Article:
Quebec Has A Secret Winter Cocktail That They've Been Hiding From The Rest Of Canada
The perfect winter drink existed all along.
If you're Canadian you definitely know what a caribou is. But you probably don't know about Quebec's hidden gem of an alcoholic beverage with the same name. Quebec's Caribou drink is perfect for keeping warm both inside and out.
Caribou is a staple at the Quebec Winter Carnival. If you ask for the alcoholic beverage at the carnival you won't be met with weird looks or people wondering why you're ordering an animal like you would if you asked for it anywhere else. It's like a little Québécois secret.
The drink is quite simple and uniquely Canadian. It's made up of only three parts. The parts include red wine, hard liquor, andor sugar.
"Whether you love it or hate it, it’s part of Canadian heritage," said Phillip Tieman of Quebec-based Mondia Alliance in an interview with WestJet Magazine.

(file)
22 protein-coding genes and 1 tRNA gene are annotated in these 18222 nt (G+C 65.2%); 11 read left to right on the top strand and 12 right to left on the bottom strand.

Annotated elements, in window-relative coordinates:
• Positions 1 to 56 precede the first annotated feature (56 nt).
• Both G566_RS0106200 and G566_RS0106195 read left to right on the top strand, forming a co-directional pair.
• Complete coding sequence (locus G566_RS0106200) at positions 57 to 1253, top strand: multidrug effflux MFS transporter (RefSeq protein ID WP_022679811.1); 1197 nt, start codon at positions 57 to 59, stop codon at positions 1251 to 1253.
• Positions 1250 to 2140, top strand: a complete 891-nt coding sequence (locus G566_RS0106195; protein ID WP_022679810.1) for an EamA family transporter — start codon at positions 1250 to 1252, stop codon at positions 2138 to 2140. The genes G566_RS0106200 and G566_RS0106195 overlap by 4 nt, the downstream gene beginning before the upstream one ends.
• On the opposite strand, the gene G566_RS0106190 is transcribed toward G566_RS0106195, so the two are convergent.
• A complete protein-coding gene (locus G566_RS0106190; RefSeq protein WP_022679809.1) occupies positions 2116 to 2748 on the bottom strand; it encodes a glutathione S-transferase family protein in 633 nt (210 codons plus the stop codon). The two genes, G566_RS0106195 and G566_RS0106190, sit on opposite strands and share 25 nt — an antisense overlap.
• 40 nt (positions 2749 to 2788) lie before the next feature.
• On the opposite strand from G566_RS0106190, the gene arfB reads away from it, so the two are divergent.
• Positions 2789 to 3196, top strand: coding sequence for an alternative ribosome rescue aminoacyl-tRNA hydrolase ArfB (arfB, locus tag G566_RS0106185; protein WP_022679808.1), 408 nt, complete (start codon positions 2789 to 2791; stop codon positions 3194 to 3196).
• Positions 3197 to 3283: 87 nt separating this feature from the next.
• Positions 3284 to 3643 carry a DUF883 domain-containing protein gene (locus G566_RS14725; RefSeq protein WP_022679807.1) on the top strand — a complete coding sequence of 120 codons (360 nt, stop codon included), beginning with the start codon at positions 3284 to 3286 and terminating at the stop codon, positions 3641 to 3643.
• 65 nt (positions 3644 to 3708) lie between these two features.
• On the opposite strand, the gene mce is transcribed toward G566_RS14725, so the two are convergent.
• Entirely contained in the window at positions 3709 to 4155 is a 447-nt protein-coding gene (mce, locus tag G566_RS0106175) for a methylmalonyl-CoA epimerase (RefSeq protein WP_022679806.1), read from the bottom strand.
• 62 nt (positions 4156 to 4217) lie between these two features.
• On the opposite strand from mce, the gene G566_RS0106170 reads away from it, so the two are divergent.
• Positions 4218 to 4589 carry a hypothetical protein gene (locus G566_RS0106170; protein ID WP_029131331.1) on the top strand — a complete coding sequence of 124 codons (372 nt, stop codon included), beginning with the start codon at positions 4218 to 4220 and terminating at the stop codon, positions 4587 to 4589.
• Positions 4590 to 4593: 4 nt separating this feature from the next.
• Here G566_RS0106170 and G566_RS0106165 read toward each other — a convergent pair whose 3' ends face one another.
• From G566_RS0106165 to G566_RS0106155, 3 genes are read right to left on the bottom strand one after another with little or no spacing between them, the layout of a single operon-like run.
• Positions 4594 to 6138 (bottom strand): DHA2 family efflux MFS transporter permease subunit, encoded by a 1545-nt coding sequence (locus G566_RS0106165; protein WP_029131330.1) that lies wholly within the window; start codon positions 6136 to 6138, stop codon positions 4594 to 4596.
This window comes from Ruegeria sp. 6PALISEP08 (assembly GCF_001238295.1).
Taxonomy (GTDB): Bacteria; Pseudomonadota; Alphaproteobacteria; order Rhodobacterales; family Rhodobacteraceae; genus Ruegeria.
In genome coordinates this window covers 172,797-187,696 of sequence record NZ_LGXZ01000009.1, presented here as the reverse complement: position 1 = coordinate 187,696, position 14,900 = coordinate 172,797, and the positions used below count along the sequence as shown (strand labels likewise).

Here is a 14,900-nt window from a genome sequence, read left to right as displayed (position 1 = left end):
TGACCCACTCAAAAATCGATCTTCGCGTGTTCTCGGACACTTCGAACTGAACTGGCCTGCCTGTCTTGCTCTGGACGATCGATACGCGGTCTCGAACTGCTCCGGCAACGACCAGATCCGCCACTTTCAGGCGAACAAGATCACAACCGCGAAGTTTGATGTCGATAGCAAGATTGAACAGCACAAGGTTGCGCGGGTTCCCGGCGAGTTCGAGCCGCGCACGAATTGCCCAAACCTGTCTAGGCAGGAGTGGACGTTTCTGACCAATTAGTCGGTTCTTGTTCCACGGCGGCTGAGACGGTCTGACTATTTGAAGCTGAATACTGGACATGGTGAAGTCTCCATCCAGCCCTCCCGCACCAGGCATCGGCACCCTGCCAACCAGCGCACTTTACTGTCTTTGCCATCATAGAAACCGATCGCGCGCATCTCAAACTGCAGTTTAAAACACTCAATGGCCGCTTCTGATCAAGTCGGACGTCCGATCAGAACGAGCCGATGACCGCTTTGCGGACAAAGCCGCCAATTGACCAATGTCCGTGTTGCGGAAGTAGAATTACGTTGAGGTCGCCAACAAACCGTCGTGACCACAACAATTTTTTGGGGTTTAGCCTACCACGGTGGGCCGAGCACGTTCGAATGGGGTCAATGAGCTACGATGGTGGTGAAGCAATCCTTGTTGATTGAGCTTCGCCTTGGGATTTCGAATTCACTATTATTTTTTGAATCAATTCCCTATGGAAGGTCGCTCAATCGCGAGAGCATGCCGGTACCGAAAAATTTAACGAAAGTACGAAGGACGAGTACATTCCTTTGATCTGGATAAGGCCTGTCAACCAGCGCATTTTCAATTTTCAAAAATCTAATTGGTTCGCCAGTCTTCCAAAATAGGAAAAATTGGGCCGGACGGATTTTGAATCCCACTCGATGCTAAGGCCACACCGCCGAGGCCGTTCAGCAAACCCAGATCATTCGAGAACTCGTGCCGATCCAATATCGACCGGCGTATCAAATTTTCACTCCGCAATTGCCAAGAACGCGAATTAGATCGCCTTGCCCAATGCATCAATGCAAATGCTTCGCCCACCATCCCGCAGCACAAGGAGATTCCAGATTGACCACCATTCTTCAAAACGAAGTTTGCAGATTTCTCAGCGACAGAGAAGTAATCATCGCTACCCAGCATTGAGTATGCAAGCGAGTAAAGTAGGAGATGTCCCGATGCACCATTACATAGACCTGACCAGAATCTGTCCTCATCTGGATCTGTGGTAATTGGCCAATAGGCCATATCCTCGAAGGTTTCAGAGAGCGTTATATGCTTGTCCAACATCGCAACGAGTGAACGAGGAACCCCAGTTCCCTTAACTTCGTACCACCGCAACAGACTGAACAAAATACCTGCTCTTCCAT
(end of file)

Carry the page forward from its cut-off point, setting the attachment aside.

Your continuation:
The Mondia Alliance makes the only commercially available version of Caribou in the country.
The drink dates back to the late 1600s when French-Canadian traders travelled through what is now Canada and the U.S. to trade fur.
"Essentially, these guys were travelling across the land in fairly adverse conditions, and Caribou was intended as a food and vitamin supplement," Tieman continued.
The drink gets its redness from red wine but popular folklore is that the drink was originally a mix of alcohol and caribou blood. Naturally, that's where the drink got its name.
Even though that's a pretty cool story, there hasn't been any actual proof to back it up.
"It’s a brand that is fundamentally related to the fur trade," said Tieman. Beyond that, it's now an important part of the Winter Carnival in Quebec City.
Because of the simplicity of the ingredients, it's easy to make yourself and you can pick exactly what you want to use to make it. So if you have a, a favourite hard liquor, and even a favourite maple syrup, then you can use them all to make a custom mixture just for you.
This secret drink has made its way to another Canadian city and is a big part of the Festival du Voyageur in.
Hopefully, the rest of Canada adopts this cocktail soon because it's absolutely perfect for winter.